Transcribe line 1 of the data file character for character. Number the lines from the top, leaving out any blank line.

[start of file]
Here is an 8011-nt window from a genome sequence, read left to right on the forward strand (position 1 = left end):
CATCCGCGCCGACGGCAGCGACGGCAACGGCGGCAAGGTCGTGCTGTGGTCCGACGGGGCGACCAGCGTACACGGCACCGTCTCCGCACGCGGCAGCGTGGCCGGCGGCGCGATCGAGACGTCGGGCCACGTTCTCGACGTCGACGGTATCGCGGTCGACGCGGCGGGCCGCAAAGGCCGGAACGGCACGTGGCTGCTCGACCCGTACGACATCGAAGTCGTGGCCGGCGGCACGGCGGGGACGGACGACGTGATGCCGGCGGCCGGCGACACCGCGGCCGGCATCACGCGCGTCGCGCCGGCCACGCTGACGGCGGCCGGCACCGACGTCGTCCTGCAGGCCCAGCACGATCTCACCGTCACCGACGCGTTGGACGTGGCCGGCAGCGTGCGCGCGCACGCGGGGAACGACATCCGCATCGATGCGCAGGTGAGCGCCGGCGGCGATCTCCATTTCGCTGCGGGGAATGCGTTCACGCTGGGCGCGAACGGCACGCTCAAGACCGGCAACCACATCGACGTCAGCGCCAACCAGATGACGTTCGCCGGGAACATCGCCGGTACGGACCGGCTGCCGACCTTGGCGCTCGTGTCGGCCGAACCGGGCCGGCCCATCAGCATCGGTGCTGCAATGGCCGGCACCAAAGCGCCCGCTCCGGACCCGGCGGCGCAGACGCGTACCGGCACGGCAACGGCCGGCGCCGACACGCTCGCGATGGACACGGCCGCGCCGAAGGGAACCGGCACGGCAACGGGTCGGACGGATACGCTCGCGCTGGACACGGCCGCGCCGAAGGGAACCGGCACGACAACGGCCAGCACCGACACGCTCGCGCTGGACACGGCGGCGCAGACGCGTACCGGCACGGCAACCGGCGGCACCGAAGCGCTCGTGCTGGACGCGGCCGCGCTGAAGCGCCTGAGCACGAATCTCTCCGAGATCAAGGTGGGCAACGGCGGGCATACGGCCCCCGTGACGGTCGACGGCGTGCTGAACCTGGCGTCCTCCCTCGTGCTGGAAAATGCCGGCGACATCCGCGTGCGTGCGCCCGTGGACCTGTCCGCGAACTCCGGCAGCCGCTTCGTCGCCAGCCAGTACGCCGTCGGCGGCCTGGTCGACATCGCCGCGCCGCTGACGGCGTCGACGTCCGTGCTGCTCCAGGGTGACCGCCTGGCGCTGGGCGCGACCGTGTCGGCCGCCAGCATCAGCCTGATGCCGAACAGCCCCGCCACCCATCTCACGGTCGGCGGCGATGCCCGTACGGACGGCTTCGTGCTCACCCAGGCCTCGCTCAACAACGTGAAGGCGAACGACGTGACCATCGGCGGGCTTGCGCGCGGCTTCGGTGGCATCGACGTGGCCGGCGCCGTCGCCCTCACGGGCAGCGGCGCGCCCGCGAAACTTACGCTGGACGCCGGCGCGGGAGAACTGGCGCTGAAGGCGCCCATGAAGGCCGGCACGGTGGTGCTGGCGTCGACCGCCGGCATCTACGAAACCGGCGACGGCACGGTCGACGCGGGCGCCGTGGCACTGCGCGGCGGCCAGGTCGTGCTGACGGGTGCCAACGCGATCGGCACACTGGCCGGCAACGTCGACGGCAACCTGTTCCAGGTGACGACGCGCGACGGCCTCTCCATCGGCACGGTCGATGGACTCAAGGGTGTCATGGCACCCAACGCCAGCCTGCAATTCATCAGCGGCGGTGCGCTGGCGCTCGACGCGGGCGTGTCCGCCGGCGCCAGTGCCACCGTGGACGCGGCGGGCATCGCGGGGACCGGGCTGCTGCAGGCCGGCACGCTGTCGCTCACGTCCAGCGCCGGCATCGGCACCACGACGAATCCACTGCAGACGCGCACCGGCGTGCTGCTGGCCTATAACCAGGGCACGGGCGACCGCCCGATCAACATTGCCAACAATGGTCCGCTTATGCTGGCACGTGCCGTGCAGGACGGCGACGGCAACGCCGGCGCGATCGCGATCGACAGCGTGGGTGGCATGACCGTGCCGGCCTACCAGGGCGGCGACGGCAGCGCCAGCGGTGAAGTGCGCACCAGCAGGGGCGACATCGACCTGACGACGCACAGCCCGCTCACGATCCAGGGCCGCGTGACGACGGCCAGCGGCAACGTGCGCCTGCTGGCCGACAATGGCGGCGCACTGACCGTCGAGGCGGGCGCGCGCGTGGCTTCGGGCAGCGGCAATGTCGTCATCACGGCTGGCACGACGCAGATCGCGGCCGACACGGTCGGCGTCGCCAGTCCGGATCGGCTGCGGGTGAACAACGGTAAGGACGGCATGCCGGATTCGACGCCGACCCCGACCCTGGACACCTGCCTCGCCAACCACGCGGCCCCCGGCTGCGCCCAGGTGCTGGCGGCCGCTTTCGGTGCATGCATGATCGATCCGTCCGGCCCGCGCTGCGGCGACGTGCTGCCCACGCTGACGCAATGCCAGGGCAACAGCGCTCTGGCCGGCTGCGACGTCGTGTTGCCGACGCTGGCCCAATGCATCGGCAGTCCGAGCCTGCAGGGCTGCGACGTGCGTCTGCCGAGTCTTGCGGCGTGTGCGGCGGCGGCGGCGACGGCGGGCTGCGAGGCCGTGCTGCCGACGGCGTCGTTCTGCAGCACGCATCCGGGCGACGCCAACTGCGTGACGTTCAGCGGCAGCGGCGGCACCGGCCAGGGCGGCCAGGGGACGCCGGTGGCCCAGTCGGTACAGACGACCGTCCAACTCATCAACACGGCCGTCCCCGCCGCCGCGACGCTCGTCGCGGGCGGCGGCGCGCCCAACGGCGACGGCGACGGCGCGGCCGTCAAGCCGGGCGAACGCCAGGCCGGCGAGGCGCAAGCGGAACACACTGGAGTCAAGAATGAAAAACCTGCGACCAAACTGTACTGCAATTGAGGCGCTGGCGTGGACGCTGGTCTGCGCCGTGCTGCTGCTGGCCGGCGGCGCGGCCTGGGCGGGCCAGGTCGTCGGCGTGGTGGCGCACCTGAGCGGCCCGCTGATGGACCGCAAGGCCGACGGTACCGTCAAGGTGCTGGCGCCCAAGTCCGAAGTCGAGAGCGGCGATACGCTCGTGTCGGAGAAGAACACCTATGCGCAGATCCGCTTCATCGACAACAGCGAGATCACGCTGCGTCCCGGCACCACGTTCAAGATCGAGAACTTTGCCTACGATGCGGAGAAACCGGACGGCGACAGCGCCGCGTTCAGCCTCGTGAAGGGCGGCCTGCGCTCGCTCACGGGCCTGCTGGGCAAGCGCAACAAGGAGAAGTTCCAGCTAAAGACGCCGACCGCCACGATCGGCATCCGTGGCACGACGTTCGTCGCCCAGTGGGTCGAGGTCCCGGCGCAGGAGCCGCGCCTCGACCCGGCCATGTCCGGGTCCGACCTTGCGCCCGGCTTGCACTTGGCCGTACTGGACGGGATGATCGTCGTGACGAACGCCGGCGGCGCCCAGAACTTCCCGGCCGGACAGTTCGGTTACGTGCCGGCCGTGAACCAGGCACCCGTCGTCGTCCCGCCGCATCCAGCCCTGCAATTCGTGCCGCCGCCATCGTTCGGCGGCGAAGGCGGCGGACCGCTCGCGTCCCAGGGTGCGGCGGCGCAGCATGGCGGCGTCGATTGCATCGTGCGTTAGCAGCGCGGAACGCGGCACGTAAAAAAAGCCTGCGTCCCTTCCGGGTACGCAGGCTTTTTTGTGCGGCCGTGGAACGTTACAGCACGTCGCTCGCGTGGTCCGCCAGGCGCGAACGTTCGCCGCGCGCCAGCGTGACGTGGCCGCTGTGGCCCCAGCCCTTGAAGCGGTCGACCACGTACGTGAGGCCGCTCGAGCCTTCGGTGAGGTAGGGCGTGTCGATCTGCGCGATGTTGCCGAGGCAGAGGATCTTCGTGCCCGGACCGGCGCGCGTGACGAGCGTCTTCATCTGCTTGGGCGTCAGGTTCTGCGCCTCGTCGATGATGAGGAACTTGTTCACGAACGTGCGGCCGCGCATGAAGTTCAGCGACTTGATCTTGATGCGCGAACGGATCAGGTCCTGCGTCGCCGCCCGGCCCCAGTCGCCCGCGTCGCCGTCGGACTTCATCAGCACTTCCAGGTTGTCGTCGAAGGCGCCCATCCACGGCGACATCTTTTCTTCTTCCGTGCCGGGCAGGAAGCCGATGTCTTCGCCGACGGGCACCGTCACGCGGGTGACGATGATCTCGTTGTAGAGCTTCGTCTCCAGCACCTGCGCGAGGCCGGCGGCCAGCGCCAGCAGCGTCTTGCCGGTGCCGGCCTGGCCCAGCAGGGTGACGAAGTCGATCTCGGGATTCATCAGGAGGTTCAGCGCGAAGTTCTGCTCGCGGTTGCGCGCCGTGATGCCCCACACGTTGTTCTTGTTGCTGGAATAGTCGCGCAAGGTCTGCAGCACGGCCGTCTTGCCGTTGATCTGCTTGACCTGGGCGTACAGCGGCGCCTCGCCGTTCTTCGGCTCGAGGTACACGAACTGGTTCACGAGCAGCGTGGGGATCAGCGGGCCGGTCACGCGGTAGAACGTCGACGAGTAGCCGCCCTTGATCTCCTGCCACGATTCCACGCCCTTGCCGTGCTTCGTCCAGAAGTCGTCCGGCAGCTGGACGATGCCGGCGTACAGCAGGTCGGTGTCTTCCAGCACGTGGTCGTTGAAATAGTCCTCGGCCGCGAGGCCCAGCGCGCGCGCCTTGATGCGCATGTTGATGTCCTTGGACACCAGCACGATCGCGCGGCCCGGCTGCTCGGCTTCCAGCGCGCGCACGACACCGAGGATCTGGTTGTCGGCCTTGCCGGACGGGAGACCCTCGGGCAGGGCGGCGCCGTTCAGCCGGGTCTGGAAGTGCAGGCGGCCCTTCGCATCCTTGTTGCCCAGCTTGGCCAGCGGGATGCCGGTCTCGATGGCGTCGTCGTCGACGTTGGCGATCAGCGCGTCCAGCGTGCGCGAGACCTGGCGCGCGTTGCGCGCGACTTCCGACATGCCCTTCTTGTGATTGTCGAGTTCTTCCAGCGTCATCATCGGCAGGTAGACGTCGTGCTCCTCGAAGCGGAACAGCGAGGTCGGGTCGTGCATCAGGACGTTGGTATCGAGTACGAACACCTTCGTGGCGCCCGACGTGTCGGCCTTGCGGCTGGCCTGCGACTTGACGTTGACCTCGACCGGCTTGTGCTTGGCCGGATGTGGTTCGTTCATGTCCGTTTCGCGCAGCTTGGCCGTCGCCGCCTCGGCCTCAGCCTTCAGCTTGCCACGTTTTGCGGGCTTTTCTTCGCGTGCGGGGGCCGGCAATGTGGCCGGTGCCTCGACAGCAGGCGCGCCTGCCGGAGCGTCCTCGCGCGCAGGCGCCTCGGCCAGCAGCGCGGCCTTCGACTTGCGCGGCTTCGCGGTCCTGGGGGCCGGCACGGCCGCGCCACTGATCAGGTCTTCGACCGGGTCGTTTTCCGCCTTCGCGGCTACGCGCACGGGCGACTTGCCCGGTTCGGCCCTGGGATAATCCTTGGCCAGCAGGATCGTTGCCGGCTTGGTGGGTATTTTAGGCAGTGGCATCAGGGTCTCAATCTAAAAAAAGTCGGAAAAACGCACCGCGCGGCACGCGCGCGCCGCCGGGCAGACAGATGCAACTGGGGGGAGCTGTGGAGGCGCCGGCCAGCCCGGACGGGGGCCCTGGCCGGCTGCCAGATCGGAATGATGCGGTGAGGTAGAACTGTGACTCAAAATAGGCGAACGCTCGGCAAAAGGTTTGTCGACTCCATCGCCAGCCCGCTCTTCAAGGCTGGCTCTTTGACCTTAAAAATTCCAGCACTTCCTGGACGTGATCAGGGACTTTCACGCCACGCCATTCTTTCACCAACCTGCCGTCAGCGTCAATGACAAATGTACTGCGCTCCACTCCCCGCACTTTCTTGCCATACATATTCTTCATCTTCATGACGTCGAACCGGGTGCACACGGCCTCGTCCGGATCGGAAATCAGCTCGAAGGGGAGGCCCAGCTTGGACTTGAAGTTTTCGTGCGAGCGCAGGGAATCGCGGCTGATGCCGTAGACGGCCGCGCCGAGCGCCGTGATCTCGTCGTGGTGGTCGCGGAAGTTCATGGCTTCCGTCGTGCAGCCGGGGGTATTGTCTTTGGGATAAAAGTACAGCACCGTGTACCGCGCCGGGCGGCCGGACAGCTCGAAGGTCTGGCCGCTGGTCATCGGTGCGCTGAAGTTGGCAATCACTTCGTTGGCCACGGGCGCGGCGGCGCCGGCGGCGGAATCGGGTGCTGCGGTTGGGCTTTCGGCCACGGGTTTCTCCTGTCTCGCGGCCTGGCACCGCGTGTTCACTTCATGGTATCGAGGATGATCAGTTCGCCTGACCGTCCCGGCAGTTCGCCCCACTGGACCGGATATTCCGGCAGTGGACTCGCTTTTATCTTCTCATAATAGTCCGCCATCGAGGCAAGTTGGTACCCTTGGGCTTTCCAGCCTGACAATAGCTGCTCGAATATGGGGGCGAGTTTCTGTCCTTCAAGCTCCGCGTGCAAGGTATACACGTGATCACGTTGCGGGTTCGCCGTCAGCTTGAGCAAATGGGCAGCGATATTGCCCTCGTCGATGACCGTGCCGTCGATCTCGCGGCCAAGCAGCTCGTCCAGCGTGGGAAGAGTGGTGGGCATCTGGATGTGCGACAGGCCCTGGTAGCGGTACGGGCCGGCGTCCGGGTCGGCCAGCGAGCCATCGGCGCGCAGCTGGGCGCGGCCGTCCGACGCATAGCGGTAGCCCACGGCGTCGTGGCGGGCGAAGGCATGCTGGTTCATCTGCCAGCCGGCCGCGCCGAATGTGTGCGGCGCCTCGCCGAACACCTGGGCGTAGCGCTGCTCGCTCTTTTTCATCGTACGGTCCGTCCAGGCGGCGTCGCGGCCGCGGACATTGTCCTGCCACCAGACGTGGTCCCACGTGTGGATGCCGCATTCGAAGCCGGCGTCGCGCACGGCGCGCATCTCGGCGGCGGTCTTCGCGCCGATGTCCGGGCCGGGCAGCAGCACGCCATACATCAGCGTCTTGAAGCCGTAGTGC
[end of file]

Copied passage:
Here is an 8011-nt window from a genome sequence, read left to right on the forward strand (position 1 = left end):